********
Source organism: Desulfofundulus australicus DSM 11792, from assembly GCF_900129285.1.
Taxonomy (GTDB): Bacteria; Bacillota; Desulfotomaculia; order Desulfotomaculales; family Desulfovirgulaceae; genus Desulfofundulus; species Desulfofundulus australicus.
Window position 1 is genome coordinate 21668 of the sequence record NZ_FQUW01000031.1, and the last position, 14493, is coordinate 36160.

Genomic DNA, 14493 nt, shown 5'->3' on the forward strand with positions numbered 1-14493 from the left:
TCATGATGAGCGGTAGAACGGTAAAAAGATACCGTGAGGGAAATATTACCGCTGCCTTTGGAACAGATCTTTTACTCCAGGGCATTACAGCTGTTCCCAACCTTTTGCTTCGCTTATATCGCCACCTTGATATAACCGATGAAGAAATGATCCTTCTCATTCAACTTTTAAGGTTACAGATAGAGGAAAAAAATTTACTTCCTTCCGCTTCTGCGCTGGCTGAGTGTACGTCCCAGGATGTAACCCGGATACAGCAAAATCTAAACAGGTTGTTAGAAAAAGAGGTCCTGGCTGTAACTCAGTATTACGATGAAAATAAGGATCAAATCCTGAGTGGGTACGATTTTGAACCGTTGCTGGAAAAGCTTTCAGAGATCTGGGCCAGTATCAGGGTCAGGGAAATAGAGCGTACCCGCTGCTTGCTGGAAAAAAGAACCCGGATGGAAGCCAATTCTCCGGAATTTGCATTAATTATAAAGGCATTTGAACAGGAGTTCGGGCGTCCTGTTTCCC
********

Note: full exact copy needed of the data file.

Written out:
Source organism: Desulfofundulus australicus DSM 11792, from assembly GCF_900129285.1.
Taxonomy (GTDB): Bacteria; Bacillota; Desulfotomaculia; order Desulfotomaculales; family Desulfovirgulaceae; genus Desulfofundulus; species Desulfofundulus australicus.
Window position 1 is genome coordinate 21668 of the sequence record NZ_FQUW01000031.1, and the last position, 14493, is coordinate 36160.

Genomic DNA, 14493 nt, shown 5'->3' on the forward strand with positions numbered 1-14493 from the left:
TCATGATGAGCGGTAGAACGGTAAAAAGATACCGTGAGGGAAATATTACCGCTGCCTTTGGAACAGATCTTTTACTCCAGGGCATTACAGCTGTTCCCAACCTTTTGCTTCGCTTATATCGCCACCTTGATATAACCGATGAAGAAATGATCCTTCTCATTCAACTTTTAAGGTTACAGATAGAGGAAAAAAATTTACTTCCTTCCGCTTCTGCGCTGGCTGAGTGTACGTCCCAGGATGTAACCCGGATACAGCAAAATCTAAACAGGTTGTTAGAAAAAGAGGTCCTGGCTGTAACTCAGTATTACGATGAAAATAAGGATCAAATCCTGAGTGGGTACGATTTTGAACCGTTGCTGGAAAAGCTTTCAGAGATCTGGGCCAGTATCAGGGTCAGGGAAATAGAGCGTACCCGCTGCTTGCTGGAAAAAAGAACCCGGATGGAAGCCAATTCTCCGGAATTTGCATTAATTATAAAGGCATTTGAACAGGAGTTCGGGCGTCCTGTTTCCC